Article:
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Structural movement and defects in traditional Scottish residential property
Structural movement can be a source of great concern to the purchasers and owners of historic buildings. Is this concern generally justified or exaggerated? In this overview of the topic, the author provides some advice on the assessment of traditional buildings, distinguishing between the role of the building surveyor and that of the structural engineer, and reviews some key issues including: the inevitability that buildings will be subject to movement (even modern well-engineered buildings); the advantages of flexibility provided by lime mortars in traditional buildings; the composite nature of traditional buildings and the interface between masonry and timber framed elements resulting in cracking that may not be of great concern, the implications of ill-advised alterations; the psychology of cracks in building leading sometimes to needless anxiety; some case studies illustrating that some traditional buildings may conceal serious defects; and others that superficially appear to be in a parlous state, but may in fact be stable. The use of steel in hostile environments may give a false sense of security as a replacement for decayed timbers.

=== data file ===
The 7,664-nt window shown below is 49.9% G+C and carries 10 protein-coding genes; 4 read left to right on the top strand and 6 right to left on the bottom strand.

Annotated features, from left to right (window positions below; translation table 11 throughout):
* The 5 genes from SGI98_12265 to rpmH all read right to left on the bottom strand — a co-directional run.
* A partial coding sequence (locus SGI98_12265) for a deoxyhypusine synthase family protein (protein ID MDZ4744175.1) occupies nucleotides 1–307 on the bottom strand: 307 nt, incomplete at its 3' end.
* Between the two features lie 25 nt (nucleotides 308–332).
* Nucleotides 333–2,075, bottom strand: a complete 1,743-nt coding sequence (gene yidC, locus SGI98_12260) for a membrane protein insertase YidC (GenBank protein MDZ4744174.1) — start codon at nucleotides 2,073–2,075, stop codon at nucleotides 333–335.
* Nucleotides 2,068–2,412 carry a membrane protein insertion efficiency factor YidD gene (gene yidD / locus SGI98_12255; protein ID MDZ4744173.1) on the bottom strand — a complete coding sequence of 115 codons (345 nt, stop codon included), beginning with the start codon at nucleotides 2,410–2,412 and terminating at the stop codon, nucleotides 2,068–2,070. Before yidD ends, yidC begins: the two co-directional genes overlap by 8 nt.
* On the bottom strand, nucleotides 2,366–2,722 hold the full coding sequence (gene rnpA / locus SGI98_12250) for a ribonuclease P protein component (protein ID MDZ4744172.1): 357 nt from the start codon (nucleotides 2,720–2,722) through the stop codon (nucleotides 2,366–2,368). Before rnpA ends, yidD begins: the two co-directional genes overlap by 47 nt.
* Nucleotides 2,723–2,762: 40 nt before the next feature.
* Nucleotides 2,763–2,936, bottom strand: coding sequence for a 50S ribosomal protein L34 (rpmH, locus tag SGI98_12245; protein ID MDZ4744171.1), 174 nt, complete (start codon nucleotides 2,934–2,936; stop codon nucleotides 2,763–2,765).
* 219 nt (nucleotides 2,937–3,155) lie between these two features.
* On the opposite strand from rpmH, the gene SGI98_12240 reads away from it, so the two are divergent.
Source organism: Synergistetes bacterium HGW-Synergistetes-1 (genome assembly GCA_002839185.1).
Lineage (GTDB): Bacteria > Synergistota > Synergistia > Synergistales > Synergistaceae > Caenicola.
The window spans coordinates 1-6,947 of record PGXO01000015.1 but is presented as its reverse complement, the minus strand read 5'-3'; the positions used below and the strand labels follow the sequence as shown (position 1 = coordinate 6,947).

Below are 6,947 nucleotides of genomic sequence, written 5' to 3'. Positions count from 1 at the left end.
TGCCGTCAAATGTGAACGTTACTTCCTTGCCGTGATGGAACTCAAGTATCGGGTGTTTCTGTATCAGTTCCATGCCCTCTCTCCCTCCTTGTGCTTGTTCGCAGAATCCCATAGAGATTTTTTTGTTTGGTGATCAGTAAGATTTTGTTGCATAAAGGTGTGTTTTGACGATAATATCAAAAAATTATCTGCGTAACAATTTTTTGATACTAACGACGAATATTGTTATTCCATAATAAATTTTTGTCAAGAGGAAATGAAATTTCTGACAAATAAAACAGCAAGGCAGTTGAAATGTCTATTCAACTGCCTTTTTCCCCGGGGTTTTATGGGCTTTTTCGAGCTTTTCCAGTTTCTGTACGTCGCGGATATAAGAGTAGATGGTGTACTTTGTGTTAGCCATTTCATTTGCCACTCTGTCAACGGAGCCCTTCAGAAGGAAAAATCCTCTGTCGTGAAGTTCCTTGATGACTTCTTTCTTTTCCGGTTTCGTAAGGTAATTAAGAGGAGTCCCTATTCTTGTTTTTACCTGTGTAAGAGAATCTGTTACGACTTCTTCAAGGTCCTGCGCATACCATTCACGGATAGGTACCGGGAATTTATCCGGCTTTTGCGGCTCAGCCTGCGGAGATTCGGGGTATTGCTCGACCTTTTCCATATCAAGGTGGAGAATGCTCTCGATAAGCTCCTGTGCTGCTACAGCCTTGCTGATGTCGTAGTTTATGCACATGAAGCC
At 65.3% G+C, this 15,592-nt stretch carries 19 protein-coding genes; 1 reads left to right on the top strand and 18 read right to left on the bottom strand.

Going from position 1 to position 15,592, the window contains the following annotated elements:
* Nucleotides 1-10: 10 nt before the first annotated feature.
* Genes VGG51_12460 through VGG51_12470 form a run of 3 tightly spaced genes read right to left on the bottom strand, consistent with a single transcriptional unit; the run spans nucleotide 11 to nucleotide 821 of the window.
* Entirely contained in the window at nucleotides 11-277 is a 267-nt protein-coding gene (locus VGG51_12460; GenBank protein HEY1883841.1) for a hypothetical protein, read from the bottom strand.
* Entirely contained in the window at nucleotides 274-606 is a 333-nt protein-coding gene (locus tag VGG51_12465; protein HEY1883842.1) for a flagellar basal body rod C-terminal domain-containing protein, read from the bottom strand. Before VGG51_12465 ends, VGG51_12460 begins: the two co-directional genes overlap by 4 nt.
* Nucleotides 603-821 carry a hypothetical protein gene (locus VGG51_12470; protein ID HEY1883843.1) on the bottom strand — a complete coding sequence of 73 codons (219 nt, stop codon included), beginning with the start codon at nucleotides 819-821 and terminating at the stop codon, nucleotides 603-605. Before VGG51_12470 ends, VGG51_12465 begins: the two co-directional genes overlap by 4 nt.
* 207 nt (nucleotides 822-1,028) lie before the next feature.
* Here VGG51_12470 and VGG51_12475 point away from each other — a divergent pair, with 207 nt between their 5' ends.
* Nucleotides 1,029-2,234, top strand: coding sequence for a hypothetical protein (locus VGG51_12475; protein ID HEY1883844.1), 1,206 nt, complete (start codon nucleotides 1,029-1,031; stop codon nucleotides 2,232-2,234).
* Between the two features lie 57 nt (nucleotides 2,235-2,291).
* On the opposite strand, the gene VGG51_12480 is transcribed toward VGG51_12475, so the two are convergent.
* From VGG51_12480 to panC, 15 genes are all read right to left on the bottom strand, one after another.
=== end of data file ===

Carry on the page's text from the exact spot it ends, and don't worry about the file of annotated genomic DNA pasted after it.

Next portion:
The full article is available to institutions that have subscribed to the journal.
David Gibbon is a Chartered Building Surveyor (MRICS) and Chartered Building Engineer (MCABE). He is also accredited in Conservation by RICS (RICS Certified Historic Buildings Professional). He has over 35 years of post-qualification experience. He is one of the founding directors of GLM, a firm of chartered building surveyors, architects and project managers based in Edinburgh. The practice undertakes a wide range of alteration, refurbishment, repair and conservation projects to historic, traditional and modern buildings along with pre-acquisition surveys of old, unusual, historic and dilapidated buildings including tenemental buildings in Scotland.
CitationGibbon, David (2013, June 1). Structural movement and defects in traditional Scottish residential property. In the Journal of Building Survey, Appraisal & Valuation, Volume 2, Issue 2.